Nutrition and Cancer Prevention
CHAPTER 10: Dietary Patterns and Cancer Risk
Published:27 Nov 2019
Special Collection: 2019 ebook collection
D. M. Marchioni, in Nutrition and Cancer Prevention, ed. T. P. Ong and F. S. Moreno, The Royal Society of Chemistry, 2019, pp. 160-168.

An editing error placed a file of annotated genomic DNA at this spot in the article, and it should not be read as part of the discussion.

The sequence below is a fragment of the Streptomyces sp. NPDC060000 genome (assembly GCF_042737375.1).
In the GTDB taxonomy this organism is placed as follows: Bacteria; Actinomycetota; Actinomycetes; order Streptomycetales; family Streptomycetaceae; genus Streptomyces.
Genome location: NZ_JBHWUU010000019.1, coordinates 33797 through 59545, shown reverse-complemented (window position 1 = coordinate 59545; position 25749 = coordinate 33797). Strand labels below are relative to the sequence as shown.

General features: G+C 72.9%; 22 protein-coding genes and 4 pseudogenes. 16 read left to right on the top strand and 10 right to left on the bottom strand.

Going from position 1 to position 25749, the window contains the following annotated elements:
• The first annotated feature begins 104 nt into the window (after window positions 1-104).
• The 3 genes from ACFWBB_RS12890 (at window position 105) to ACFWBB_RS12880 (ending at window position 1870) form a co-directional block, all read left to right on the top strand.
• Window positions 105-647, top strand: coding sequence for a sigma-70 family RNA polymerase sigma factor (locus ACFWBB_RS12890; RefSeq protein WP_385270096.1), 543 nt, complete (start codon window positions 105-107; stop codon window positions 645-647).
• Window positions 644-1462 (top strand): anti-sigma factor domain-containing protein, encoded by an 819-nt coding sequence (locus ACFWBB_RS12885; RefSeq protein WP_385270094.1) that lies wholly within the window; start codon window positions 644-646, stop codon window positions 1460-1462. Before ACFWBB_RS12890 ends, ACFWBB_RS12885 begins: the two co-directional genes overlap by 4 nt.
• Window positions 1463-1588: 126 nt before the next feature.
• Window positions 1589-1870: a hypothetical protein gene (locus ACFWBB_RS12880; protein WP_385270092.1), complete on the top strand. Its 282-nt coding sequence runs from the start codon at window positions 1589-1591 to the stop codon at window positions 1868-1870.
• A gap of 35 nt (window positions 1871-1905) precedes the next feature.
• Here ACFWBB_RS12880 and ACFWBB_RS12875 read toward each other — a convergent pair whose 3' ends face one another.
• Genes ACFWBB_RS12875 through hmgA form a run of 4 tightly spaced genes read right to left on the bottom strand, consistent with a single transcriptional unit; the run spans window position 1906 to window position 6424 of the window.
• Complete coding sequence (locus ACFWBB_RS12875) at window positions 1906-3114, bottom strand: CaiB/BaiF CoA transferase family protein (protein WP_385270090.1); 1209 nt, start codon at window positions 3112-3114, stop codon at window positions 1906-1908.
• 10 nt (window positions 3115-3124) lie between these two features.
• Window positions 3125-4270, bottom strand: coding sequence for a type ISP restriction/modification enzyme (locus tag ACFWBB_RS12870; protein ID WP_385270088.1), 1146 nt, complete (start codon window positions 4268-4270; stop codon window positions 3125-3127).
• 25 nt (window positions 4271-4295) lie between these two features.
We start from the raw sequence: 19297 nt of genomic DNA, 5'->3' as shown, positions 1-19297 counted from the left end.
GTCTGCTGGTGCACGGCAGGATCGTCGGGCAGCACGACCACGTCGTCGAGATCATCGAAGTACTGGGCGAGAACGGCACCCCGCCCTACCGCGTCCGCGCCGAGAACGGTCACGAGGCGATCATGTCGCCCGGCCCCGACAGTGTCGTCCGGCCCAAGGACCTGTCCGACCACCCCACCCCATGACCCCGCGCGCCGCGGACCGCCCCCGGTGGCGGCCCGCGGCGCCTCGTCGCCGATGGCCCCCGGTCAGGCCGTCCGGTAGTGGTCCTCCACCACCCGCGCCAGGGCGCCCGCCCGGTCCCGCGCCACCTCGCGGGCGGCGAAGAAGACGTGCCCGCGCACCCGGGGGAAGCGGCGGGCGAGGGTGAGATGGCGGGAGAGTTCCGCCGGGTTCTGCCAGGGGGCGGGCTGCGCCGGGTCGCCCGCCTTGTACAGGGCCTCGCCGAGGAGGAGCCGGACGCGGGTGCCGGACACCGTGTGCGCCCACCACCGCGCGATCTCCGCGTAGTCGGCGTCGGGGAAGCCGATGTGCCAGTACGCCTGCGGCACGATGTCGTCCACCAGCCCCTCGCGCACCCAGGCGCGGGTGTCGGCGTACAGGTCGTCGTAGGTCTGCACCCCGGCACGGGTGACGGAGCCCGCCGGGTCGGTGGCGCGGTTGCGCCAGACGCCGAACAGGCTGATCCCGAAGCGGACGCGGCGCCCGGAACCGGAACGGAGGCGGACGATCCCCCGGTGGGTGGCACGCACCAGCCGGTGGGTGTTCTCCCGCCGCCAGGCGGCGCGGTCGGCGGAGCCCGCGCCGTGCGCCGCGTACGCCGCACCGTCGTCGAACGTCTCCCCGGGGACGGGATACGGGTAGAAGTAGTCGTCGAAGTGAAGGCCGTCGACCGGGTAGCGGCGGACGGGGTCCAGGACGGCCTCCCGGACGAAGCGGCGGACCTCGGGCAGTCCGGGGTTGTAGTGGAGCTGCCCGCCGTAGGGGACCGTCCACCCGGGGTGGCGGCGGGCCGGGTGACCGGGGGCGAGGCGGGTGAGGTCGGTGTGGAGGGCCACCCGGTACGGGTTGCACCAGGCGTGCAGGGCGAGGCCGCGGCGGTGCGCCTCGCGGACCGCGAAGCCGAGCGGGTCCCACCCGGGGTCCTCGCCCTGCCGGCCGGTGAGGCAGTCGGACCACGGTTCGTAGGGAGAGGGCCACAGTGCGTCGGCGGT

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Dietary patterns can be defined as the quantities, proportions, variety or combination of different foods and drinks in diets, and the frequency with which they are habitually consumed. In recent years, the analysis of dietary patterns related with health outcomes has gained importance, over singular nutrients or food compounds, due the complexity of the diet composition, and the potential antagonistic and synergetic effects of the components. The two prevalent approaches to obtain dietary patterns are ‘a priori’ and ‘a posteriori’. The first relies on scientific knowledge and evidence to create an index and the second is data driven. In both approaches, the literature reveals that adherence to healthy dietary patterns is consistently related with lower cancer risk and cancer mortality, and unhealthy dietary patterns with higher risk. Even with the known limitations for the assessment of dietary patterns, the existent evidence supports the promotion of diets rich in fruits, vegetables, legumes and whole grains, and low in red and processed meat, sugary foods and drinks, salty snacks and fat.